A dozen minority students and their parents have filed suit in Sacramento-based federal court in a bid to block the Sacramento City Unified School District from closing seven elementary schools.
The suit complains that the district chose to close campuses in low-income, high-minority areas in south Sacramento because they are "without political influence or organization."
Attorney Mark Merin filed the suit late Monday in U.S. District Court and on Tuesday asked for a preliminary injunction that would block school closures until the case is resolved. Merin said the court could consider the preliminary injunction as early as July 9.
The suit described the decision by a slim majority of the school district board as "motivated by an intent to discriminate against minority populations which dominate in these schools." Closing the schools, the suit warned, will have a "disastrous discriminatory effect on the poor, disadvantaged population."
Trustees originally considered closing as many as 11 schools before voting on seven after getting community feedback. District officials said they identified campuses for closure based on how little each elementary school used its capacity, a measurement they suggested would save the most money.
District Superintendent Jonathan Raymond and board President Jeff Cuneo called the filing "an unsubstantiated and baseless lawsuit" that would be costly for the district.
The suit claims violations of federal and state laws governing due process and barring discrimination on the basis of race or national origin. It also claims violations of the Americans with Disabilities Act, since a number of plaintiffs are special-needs students.
About 50 parents and children, including some plaintiffs, appeared outside the courthouse Tuesday in a press conference and rally organized by activist group Hmong Innovating Politics.
"It was clear that our communities were unfairly targeted," said Seng Vang of the activist group.
"The district betrayed our community's trust by targeting schools they had no justification for closing down," she said.
In a separate statement, she said that low-income families make up 72 percent of the student population districtwide but constitute 98 percent of the students who will be displaced by the closures.
Bee research shows about 93 percent of students attending the seven closure schools are minorities, compared with 81 percent districtwide.
The school board created a Facility Consolidation and Closure Committee that in 2011 recommended closure and consolidation of elementary schools in older, affluent neighborhoods, the suit said.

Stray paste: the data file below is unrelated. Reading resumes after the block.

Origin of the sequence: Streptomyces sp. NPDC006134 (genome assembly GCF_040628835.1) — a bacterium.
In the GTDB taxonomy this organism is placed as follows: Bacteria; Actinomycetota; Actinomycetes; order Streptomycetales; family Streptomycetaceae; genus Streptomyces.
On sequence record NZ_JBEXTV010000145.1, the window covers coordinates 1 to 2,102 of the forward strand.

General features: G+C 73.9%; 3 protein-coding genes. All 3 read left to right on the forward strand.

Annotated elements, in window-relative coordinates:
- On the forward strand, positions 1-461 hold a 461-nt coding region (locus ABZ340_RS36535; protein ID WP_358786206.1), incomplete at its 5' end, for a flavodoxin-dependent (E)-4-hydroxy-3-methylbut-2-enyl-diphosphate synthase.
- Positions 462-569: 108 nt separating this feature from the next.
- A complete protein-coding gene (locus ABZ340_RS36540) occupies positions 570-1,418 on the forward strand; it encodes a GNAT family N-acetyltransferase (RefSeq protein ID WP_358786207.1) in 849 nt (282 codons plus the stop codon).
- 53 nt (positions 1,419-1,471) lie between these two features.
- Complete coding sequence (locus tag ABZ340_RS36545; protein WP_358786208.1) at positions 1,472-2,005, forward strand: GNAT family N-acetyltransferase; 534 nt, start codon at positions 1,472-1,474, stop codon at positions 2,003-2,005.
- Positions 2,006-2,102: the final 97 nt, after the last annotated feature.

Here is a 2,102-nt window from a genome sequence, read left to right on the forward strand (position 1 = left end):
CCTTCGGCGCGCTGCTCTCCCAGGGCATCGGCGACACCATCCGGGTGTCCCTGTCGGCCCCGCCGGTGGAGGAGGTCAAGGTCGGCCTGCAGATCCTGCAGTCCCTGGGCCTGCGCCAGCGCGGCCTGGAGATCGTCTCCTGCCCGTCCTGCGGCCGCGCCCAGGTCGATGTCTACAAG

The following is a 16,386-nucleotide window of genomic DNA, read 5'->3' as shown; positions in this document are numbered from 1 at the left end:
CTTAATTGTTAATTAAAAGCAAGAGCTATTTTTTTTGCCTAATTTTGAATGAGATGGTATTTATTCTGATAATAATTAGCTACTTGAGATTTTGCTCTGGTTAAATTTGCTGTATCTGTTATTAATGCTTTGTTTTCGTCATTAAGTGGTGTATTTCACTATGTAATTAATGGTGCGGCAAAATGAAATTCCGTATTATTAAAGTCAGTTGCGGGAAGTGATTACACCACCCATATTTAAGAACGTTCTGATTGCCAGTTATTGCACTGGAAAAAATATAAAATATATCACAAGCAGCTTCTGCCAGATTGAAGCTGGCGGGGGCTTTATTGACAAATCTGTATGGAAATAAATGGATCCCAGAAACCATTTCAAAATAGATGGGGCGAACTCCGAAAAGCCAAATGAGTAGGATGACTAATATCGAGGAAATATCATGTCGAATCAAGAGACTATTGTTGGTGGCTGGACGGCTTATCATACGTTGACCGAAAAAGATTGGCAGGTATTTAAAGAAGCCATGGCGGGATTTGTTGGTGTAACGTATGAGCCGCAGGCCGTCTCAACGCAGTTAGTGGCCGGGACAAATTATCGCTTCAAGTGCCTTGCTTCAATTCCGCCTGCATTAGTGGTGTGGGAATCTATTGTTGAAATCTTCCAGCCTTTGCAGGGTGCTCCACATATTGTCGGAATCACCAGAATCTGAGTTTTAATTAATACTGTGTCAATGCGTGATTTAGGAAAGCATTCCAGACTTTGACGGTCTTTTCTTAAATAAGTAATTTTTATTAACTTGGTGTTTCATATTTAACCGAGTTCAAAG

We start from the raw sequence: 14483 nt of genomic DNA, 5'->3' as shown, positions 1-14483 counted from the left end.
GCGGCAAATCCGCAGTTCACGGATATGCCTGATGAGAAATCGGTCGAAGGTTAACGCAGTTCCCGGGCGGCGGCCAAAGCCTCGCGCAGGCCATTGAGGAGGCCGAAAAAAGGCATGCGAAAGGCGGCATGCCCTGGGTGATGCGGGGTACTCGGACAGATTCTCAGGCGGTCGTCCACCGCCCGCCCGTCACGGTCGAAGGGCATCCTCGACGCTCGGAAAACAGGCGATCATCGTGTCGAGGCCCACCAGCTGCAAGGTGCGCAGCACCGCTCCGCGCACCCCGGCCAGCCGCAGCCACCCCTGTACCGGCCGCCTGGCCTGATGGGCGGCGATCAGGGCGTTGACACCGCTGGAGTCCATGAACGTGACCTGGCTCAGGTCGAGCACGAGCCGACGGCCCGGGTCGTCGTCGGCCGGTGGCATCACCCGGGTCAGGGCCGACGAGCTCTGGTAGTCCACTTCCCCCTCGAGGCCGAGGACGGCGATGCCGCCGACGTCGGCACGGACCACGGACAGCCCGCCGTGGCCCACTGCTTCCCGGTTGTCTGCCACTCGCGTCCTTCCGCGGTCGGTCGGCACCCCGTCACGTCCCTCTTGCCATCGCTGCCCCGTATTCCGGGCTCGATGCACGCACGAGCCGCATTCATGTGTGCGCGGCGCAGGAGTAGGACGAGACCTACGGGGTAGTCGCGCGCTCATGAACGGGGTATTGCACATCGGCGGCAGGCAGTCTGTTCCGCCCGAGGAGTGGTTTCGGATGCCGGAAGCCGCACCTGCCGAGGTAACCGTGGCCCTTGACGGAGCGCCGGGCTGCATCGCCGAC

The board failed to reach a consensus and, thus, "rejected the recommendations of the committee because of the unacceptable impact on the schools in influential, affluent, white neighborhoods," the suit said.
District spokesman Gabe Ross in an email said there is no law requiring trustees to adopt a closure committee's recommendations.
The campuses now headed for closure will require some 2,300 students attending Washington, Maple, Collis P. Huntington, Fruit Ridge, Joseph Bonnheim, Mark Hopkins and Clayton B. Wire elementary campuses to travel longer distances to schools that often lack support programs, especially for special-needs students, the suit said.
The plaintiffs in the lawsuit, in addition to the displaced students and their parents or guardians, include parent-teacher associations at three closing campuses.
The suit names as defendants the school district, Superintendent Raymond and the four trustees who supported the closure plan board President Cuneo, Vice President Patrick Kennedy and members Darrel Woo and Jay Hansen.
In their email statement, Raymond and Cuneo cited the fiscal conditions behind the campus closures and said it is unfortunate "that the district must now spend tens of thousands of dollars to defend an unsubstantiated and baseless lawsuit."
Before the vote to close, the district's elementary school enrollments were at 56 percent of capacity, Raymond and Cuneo said, "a model that is both educationally inefficient and fiscally unsustainable." The district is counting on the closures to save nearly $1.1 million next school year in a $400 million budget.
"Had the district failed to take action," the two said, "it would have run the unacceptable risk of a 'negative' financial rating and start the district down the road to state takeover."
Call The Bee's Loretta Kalb, (916) 321-1073. Follow her on Twitter @LorettaSacBee. Read her Report Card blog at http://blogs.sacbee.com/report-card/. The Bee's Phillip Reese contributed to this report.